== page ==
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Australian Man Who Murdered His Father Seeks Larger Portion of Inheritance

Uncategorized Mar 16, 2015
post about Australian Man Who Murdered His Father Seeks Larger Portion of Inheritance

I have blogged about Florida’s slayer statute that addresses the rights of a beneficiary when they take the life of a testator or decedent. The cases are sometime striking when you see the rights that a person who murders someone still has in the probate court. A recent case out of Western Australia concerns a son who killed his father, then upon the death of his mother is demanding a lion’s share of the inheritance. 

  • Paul Holden Ellis, of Western Australia (recently some of the best probate stories have come out of Western Australia like the case I blogged about last week where a mandisinherited his sons for smoking) bashed his father to death with a baseball bat and was aquitted by reason of insanity back in 2001.
  • Ellis and his two brothers were left more than $200,000 each after their mother Victoria died in 2010. 
  • One of Ellis’ brothers, Clive was named executor (Personal Representative in Florida) and had been paid an addition $60,000 for “fees and expenses.”
  • In Florida, a Personal Representative is paid for their time, fees and expenses out of the estate, but the beneficiaries of the estate have a right to an audit or accounting of these fees.
  • Paul demanded the records from Clive whor efused, and now it has gotten all the way to the Supreme Court of Western Australia who ordered Clive’s attorney to hand over the records.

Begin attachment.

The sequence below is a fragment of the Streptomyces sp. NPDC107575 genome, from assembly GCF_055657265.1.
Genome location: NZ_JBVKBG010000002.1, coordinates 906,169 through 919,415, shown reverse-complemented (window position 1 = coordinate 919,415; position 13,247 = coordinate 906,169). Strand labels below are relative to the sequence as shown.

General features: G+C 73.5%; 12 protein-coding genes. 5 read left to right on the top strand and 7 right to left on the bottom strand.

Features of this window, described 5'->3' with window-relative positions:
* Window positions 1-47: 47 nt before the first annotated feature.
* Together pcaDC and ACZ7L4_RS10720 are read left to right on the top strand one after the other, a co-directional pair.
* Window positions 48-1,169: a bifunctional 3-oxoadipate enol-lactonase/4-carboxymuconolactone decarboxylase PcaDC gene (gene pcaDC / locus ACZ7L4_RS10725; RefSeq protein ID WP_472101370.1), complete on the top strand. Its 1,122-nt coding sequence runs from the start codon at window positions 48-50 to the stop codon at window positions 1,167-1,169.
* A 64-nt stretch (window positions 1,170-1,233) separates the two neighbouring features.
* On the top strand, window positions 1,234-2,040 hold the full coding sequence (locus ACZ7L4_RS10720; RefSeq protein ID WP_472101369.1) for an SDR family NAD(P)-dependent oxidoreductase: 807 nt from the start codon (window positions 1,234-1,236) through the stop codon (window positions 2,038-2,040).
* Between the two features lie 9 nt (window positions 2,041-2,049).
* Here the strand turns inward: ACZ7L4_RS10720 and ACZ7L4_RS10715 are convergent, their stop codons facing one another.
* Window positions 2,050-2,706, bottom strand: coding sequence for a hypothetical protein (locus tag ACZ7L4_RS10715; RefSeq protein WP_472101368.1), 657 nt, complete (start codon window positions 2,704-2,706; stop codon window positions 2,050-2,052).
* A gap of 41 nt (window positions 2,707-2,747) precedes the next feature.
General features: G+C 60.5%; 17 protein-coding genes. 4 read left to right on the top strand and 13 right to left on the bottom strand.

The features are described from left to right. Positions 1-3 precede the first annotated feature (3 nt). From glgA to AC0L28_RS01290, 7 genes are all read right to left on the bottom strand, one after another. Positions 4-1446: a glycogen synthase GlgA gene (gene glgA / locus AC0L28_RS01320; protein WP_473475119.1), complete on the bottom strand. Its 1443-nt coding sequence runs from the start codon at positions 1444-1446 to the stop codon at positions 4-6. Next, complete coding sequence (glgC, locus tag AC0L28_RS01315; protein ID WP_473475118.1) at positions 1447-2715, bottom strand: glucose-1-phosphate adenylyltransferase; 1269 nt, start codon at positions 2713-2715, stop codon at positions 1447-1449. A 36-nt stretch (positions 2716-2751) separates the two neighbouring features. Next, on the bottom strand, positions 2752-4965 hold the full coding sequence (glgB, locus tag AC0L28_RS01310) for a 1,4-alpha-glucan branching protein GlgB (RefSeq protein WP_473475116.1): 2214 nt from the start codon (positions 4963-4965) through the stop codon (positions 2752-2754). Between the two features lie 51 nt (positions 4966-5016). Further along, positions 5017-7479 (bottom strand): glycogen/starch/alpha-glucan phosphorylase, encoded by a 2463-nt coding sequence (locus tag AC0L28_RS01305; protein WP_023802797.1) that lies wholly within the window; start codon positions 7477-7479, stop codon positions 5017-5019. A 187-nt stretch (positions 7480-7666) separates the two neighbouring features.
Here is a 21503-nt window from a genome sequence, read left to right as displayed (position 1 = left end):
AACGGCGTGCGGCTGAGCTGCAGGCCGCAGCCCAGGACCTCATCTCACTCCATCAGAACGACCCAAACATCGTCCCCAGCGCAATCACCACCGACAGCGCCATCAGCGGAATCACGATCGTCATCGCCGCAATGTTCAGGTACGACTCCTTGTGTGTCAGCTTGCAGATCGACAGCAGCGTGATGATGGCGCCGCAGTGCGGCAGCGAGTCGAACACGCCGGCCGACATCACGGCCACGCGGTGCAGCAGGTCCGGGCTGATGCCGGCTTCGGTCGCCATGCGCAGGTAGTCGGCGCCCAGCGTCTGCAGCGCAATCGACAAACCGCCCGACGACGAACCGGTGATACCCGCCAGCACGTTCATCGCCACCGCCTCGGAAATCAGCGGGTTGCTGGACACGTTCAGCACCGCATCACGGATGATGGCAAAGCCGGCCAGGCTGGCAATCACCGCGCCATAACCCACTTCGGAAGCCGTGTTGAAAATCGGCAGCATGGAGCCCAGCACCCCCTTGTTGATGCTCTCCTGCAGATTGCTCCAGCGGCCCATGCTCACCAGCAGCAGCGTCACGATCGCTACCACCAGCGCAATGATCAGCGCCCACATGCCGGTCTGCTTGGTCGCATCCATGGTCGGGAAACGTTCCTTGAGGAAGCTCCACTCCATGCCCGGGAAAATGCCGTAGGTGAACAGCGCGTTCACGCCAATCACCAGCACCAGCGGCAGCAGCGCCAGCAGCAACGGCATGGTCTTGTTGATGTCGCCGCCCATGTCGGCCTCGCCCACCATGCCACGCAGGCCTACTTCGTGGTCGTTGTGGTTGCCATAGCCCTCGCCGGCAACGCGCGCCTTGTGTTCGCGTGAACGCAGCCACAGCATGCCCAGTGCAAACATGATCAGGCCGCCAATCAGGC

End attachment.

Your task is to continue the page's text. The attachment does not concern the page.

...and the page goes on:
• The Courts as well as the other brother (remember there are 3) have all said these issues actually largely stem from the tragic events that resulted in the father’s untimely and violent death.

What does this mean for the person involved in probate in Palm Beach Florida? alot actually.

  1. Family bad blood can boil over into petty disputes, here a mere accounting was refused probably because of the tragic events a decade earlier. This actually went all the way to the Australian Supreme Court and not to say 200,000 dollars is not alot of money but its certainly not the perogative of the Supreme Court of Australia to deal with 60,000 dollar accountings.
  2. If you have been named a Personal Representative, Executor, Adminstrator etc. of a will keep good records or be prepared to forego reimbursement. 
  3. Courts do not look to prior bad acts in many instances when looking to what rights anheir has , so if you have a sordid past that does not mean that you do not have rights in a Florida Probate Court.